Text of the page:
Docket No. 60665.
Decided January 20, 1983. Leave to appeal denied, 417 Mich. 1086.
Klimaszewski Street (by Barbara A. Klimaszewski and William T. Street), for petitioners.
Annette M. Gray, for Saginaw County Prosecuting Attorney.
Petitioners appeal as of right from an October 13, 1981, order of the trial court dismissing their petition, brought pursuant to MCL 49.160; MSA 5.758, on the ground that the trial court had no jurisdiction to grant the relief requested.
On April 22, 1981, Oliver Bruce Moorer was fatally shot by Saginaw police officers during the execution of a search warrant for marijuana. The Saginaw County prosecutor filed a petition in district court on May 27, 1981, requesting an inquest concerning the shooting incident. This inquest was held July 14 through July 24, 1981.
On July 28, 1981, the Saginaw County prosecutor issued a press release indicating his decision that no criminal charges would be brought against any person or persons concerning the death of Moorer. The release further stated that his decision was based on a review of the facts and the advisory verdict of the inquest jury which found the death was caused by lawful means.
On July 30, 1981, petitioners filed a petition in the circuit court seeking the appointment of a special prosecutor to review the evidence and initiate and prosecute charges arising from the shooting incident. Petitioners specifically alleged that during the district court inquest, the prosecutor acted to defend the police involved rather than to probe for evidence of criminal violations.
The sole issue on appeal is whether the trial court erred in determining that it had no jurisdiction to appoint a special prosecutor as requested by petitioners.
The ability of a court to appoint a special prosecutor to act in lieu of a county prosecutor is governed by statute. People v Johnston, 326 Mich. 213, 217; 40 N.W.2d 124 (1949). The statutory language in effect at all times during the proceedings below was MCL 49.160; MSA 5.758, as amended by 1978 PA 535, which took effect on December 21, 1978. This Court has not yet had an opportunity to consider an application of the revised statute to a set of facts similar to those in the instant case. Under MCL 49.160; MSA 5.758 prior to its 1978 amendment, however, our question has been considered. See People v Davis, 86 Mich. App. 514; 272 N.W.2d 707 (1978); Sayles v Genesee Circuit Judge, 82 Mich. 84; 46 N.W. 29 (1890). It is clear that under the old statute, as interpreted by Davis and Sayles, the circuit court would not have the power to appoint a special prosecutor under the circumstances herein. Said cases interpreted the old statutory language as referring to cases arising in or pending in the courts referred to and not to cases out of such courts. By limiting appointment of a special prosecutor to cases which had already come to court, the old statute precluded appointment for the purpose of investigation or initiation of criminal prosecutions.
We must now consider the language of the statute as amended to see if its scope would encompass the proposed appointment herein. Subsections (1) and (2) of the amended statute limit the appointment of a special prosecutor to the purpose of performing the duties of the prosecuting attorney " in the respective court in any matter in which the prosecuting attorney is disqualified" and "to perform the duties of the prosecuting attorney in the probate court, the district court or any other court within the county in any matter in which the prosecuting attorney is disqualified". (Emphasis supplied.) MCL 49.160, subds (1) and (2); MSA 5.758, subds (1) and (2), as amended by 1978 PA 535. We agree with the trial court that the above subsections do not allow the circuit court to appoint a special prosecutor to perform the duties of the prosecuting attorney in any matters outside of the aforementioned courts, including the investigation of complaints of a crime or for the purpose of initiating criminal charges.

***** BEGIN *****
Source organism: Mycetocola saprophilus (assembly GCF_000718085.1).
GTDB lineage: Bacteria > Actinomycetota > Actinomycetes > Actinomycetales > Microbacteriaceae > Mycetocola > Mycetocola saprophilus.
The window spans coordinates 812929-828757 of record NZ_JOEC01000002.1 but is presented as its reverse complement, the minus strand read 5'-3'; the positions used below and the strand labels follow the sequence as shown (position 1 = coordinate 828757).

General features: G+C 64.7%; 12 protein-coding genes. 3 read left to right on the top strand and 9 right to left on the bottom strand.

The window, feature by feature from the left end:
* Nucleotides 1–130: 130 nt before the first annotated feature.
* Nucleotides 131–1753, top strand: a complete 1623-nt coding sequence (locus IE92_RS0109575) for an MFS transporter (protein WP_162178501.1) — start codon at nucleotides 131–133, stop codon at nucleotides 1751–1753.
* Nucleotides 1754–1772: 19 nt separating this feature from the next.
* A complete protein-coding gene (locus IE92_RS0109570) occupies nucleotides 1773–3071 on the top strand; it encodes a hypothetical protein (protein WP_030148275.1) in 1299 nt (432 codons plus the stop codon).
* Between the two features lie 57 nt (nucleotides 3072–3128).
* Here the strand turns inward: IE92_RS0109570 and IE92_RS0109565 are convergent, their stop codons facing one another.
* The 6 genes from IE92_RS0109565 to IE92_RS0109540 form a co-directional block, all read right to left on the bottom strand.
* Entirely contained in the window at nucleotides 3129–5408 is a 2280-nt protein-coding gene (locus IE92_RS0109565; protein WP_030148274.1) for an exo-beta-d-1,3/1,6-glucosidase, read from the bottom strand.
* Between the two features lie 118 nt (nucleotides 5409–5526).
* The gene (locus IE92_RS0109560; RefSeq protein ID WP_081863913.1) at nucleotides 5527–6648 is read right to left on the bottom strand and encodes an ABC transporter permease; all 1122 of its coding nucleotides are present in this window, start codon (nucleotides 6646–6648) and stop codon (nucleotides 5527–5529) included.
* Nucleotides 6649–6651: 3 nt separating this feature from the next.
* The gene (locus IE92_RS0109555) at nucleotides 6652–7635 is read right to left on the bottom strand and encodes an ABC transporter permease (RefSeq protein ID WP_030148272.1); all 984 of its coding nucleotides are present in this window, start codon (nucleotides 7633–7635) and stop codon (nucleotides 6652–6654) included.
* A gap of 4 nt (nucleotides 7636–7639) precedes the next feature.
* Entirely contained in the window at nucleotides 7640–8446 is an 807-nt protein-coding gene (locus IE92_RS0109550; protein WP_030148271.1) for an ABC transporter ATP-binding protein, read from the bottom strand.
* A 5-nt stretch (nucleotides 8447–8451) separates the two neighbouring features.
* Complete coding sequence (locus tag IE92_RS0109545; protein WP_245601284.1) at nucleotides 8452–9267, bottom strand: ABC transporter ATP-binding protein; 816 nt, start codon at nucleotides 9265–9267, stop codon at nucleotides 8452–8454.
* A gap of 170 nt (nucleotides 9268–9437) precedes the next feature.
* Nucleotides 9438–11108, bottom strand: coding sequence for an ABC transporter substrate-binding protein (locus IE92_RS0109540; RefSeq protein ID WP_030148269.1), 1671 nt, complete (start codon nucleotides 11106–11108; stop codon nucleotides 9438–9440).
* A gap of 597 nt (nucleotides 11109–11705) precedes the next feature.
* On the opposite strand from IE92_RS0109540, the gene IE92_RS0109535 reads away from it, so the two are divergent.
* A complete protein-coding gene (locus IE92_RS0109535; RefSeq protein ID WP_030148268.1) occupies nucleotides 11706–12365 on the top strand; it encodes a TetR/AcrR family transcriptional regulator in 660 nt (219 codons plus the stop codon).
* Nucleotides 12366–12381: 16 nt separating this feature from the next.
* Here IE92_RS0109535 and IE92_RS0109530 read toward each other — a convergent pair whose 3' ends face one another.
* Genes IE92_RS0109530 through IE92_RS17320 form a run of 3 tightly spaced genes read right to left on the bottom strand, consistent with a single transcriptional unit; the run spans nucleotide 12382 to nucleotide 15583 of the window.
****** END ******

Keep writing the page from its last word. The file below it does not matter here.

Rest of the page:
Decisions regarding the initiation of criminal charges are discretionary executive acts. In deference to principles of separation of powers, judicial interference with the exercise of this discretion is severely limited. Genesee Prosecutor v Genesee Circuit Judge, 386 Mich. 672; 194 N.W.2d 693 (1972); People v Thomas, 118 Mich. App. 667; 325 N.W.2d 536 (1982). If the amended statute were interpreted as allowing the appointment of a special prosecutor to initiate criminal charges, even for legitimate reasons such as conflict of interest, the court's appointment of a special prosecutor would constitute a judicial second-guessing of the prosecutor's actions. Because such an action by the courts is suspect under constitutional principles, we hesitate to make such an interpretation of this statute, since the statute does not explicitly provide for that kind of judicial power. Once a case is brought to court, the substitution of a special prosecutor does not constitute such an obvious interference with prosecutorial discretion.
Additionally, plaintiffs argue that subsection (3) of the statute allows the circuit court to appoint a special prosecutor for matters outside of the aforementioned courts. This argument is without merit, since subsection (3) is clearly controlled by subsections (1) and (2), which we have already held limit the appointment of the special prosecutor to those instances where the duties are to be performed in court.
Finally, since the circuit court judge has no jurisdiction to make such appointment other than by statute, clearly jurisdiction cannot be based upon general equitable jurisdiction, or upon GCR 1963, 521, which governs declaratory judgments.
The recommended remedy herein is for petitioners to request the Attorney General to review their complaint and rule on same pursuant to the authority granted under MCL 14.28; MSA 3.181 and MCL 14.30; MSA 3.183.